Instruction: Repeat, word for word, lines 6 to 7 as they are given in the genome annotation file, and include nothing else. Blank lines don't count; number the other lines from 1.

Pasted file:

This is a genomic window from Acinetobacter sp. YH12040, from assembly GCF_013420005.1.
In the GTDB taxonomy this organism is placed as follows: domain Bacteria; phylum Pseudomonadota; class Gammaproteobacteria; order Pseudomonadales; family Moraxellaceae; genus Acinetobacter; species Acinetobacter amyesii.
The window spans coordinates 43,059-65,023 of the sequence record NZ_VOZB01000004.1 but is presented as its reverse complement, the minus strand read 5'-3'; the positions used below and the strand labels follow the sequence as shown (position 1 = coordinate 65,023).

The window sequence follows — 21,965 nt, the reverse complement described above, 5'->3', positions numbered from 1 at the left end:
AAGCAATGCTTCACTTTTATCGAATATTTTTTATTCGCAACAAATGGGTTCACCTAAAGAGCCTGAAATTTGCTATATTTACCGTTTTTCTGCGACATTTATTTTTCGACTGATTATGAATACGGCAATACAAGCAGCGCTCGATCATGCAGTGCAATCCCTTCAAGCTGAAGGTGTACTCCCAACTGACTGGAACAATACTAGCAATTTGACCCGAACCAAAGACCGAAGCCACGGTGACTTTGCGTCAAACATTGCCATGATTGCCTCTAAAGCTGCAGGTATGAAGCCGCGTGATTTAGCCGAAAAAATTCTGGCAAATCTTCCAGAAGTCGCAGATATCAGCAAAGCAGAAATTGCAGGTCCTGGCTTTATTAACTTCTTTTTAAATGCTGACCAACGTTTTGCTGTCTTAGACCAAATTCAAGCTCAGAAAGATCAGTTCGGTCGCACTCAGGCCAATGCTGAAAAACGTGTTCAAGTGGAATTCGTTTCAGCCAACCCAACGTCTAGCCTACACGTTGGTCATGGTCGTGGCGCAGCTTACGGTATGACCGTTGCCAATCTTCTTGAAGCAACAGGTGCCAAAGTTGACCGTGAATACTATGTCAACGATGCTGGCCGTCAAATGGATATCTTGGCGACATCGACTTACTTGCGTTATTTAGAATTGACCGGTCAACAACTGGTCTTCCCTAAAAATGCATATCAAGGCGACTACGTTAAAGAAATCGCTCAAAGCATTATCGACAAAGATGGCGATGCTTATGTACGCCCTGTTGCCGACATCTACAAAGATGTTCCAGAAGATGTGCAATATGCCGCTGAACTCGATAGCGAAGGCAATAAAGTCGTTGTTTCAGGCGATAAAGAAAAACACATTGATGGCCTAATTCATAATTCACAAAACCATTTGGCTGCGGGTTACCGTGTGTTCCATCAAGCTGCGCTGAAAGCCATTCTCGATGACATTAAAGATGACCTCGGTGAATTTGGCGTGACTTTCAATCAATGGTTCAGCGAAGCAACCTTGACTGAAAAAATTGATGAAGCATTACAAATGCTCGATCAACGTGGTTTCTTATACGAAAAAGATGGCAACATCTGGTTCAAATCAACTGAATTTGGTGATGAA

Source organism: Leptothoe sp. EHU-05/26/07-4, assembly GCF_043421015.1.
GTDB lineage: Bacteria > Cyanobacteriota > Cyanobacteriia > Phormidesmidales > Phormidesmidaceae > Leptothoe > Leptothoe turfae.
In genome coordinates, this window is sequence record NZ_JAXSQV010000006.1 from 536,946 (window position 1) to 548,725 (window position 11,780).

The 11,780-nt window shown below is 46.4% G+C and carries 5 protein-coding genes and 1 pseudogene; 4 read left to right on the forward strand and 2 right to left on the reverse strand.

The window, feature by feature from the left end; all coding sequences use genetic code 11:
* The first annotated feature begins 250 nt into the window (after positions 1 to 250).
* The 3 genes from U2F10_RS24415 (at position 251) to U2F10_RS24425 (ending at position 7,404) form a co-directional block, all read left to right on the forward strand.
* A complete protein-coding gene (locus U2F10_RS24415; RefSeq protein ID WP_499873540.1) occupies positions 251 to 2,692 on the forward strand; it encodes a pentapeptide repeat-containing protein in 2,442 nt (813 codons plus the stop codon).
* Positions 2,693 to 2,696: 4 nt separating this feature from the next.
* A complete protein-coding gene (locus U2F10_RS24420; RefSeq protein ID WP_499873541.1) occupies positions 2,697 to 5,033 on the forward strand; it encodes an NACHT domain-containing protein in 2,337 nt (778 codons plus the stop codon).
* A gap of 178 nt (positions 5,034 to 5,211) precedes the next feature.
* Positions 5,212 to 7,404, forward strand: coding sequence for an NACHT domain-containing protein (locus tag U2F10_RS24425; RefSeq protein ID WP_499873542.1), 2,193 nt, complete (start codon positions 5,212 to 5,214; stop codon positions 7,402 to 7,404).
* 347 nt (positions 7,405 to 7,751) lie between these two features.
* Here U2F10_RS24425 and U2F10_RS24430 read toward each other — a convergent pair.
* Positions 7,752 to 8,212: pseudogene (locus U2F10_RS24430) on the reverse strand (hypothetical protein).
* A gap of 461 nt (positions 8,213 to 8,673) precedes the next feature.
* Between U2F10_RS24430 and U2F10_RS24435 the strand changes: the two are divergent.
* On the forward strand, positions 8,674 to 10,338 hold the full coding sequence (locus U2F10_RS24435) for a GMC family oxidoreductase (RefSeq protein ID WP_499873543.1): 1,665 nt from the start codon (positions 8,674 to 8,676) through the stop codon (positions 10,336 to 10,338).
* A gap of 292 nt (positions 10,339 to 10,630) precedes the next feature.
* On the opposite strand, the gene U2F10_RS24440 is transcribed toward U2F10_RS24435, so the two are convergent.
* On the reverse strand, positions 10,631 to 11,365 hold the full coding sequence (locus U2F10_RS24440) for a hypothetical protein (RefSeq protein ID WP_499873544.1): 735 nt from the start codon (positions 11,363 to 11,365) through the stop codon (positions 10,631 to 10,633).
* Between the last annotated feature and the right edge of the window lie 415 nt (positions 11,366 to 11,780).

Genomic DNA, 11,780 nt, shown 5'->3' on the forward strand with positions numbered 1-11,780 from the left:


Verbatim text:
Source organism: Leptothoe sp. EHU-05/26/07-4, assembly GCF_043421015.1.
GTDB lineage: Bacteria > Cyanobacteriota > Cyanobacteriia > Phormidesmidales > Phormidesmidaceae > Leptothoe > Leptothoe turfae.